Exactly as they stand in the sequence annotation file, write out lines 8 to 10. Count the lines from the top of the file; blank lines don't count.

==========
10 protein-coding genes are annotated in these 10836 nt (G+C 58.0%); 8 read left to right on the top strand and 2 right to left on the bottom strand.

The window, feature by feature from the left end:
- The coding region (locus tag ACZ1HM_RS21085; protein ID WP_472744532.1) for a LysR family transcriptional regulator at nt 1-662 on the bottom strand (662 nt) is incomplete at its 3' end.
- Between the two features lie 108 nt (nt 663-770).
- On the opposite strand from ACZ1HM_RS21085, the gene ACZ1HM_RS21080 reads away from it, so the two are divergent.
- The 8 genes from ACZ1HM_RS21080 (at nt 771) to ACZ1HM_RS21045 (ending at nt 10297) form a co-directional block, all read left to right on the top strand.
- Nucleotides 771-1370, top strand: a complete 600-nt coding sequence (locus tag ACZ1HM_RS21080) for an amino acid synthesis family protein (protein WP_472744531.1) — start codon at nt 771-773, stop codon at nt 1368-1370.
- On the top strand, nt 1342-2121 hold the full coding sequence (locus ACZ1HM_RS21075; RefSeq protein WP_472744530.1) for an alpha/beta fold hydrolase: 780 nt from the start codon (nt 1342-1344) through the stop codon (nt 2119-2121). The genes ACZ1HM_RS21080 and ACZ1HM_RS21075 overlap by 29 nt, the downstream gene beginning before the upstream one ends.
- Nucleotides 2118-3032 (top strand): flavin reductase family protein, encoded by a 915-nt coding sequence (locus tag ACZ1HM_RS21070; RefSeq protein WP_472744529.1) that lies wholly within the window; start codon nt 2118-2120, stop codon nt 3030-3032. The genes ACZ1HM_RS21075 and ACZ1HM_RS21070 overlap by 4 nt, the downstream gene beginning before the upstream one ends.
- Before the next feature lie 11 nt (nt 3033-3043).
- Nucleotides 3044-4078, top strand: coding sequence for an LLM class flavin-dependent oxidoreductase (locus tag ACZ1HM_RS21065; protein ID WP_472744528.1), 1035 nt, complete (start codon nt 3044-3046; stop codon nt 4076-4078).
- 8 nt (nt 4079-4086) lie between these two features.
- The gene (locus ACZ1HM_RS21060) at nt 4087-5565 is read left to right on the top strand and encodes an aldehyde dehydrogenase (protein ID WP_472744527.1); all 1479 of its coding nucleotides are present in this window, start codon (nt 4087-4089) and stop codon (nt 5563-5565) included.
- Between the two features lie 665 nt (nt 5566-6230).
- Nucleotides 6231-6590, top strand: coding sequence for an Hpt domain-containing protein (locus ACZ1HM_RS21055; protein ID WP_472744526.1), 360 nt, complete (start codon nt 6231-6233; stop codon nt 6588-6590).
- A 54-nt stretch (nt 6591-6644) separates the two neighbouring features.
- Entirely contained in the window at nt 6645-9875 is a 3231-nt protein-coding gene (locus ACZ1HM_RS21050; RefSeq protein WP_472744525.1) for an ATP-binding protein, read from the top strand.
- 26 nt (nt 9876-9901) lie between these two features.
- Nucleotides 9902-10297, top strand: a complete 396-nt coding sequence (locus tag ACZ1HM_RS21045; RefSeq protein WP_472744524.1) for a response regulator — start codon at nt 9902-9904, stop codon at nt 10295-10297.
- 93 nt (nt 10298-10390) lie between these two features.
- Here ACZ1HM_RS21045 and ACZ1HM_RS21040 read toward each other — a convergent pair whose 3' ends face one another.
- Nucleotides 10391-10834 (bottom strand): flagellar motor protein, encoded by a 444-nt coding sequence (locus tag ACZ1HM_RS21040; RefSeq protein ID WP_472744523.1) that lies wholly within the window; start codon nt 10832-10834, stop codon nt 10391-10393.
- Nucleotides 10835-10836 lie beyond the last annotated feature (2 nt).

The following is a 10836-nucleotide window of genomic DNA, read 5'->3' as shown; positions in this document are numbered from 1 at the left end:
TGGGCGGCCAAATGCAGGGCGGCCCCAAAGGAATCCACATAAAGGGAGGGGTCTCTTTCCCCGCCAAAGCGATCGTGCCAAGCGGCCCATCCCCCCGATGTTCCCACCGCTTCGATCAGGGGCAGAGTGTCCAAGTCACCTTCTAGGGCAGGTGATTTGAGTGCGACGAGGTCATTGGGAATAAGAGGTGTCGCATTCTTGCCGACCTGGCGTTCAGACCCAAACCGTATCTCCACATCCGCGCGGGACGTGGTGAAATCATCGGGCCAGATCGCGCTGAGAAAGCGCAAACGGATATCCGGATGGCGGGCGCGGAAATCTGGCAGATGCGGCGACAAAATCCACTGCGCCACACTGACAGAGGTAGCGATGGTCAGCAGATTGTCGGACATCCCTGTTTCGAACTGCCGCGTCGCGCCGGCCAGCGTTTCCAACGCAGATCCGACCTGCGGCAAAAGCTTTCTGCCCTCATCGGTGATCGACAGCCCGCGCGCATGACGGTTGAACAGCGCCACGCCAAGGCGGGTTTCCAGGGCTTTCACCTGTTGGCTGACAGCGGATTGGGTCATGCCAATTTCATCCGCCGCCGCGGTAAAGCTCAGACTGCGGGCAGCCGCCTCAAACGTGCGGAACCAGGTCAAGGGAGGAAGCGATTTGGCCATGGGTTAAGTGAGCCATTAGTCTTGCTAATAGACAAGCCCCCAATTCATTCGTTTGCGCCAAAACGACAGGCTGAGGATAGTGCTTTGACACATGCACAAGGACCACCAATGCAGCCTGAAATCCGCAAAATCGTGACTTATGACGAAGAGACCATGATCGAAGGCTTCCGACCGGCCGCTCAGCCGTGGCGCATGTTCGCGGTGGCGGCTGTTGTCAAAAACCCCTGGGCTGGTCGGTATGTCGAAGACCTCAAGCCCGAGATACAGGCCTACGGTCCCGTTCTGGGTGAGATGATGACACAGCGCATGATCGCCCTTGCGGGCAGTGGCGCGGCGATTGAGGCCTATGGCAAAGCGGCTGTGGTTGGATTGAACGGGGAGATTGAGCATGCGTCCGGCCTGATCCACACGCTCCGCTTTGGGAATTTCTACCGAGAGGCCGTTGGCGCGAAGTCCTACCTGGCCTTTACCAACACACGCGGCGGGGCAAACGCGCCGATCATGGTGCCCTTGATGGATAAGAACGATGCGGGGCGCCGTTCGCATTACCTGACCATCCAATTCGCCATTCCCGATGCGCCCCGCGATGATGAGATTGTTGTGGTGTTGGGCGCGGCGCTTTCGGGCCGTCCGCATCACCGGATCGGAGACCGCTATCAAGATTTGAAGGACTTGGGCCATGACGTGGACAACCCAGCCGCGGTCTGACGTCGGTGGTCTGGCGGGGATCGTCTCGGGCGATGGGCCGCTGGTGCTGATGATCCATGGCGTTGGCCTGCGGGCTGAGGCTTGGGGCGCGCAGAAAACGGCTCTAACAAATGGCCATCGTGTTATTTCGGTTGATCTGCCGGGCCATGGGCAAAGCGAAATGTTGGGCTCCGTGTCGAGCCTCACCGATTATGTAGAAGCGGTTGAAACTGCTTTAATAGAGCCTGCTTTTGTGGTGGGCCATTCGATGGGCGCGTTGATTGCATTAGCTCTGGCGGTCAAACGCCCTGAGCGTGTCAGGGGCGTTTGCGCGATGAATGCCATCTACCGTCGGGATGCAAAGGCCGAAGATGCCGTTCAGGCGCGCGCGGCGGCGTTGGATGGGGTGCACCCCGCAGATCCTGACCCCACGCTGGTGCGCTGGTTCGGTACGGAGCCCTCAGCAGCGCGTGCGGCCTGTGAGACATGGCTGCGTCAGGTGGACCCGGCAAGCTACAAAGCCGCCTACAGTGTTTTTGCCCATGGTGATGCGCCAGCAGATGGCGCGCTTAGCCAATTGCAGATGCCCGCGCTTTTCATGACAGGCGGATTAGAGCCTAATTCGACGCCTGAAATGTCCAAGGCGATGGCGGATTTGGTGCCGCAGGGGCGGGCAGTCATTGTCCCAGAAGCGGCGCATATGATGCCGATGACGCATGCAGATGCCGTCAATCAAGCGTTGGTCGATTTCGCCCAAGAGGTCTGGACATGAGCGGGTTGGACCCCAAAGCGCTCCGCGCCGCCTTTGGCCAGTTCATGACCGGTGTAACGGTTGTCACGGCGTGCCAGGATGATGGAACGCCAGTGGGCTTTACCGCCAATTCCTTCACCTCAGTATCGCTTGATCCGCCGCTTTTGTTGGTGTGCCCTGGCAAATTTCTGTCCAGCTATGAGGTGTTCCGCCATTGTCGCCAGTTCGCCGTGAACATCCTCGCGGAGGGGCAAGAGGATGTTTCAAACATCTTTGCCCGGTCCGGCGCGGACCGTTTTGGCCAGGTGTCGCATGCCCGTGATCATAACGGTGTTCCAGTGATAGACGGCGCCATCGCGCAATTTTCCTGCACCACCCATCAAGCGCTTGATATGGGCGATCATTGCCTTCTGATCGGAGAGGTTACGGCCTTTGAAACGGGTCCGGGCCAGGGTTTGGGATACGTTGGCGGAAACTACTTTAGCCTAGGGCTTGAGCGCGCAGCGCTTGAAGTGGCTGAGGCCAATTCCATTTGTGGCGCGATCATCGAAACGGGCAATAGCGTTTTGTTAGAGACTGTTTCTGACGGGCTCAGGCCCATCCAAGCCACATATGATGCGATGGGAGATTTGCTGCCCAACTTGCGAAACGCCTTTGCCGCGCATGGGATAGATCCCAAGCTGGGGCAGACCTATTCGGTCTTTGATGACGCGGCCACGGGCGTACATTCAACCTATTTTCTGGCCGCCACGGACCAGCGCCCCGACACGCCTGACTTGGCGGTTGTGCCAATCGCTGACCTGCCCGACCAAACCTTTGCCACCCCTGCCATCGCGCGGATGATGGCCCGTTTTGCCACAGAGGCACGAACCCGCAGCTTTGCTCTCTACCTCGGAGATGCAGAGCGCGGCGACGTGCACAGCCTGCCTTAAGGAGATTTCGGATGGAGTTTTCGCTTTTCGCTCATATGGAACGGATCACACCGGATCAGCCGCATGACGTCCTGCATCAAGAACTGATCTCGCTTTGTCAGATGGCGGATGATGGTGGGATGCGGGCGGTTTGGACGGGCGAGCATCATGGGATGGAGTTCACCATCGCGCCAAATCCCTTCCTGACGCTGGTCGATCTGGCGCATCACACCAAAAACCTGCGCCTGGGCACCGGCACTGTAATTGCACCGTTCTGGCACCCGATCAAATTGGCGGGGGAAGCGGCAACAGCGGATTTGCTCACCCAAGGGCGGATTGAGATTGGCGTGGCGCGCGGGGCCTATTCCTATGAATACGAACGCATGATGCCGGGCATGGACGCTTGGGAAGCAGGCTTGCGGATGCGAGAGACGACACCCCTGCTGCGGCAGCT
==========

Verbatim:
- On the top strand, nt 1342-2121 hold the full coding sequence (locus ACZ1HM_RS21075; RefSeq protein WP_472744530.1) for an alpha/beta fold hydrolase: 780 nt from the start codon (nt 1342-1344) through the stop codon (nt 2119-2121). The genes ACZ1HM_RS21080 and ACZ1HM_RS21075 overlap by 29 nt, the downstream gene beginning before the upstream one ends.
- Nucleotides 2118-3032 (top strand): flavin reductase family protein, encoded by a 915-nt coding sequence (locus tag ACZ1HM_RS21070; RefSeq protein WP_472744529.1) that lies wholly within the window; start codon nt 2118-2120, stop codon nt 3030-3032. The genes ACZ1HM_RS21075 and ACZ1HM_RS21070 overlap by 4 nt, the downstream gene beginning before the upstream one ends.
- Before the next feature lie 11 nt (nt 3033-3043).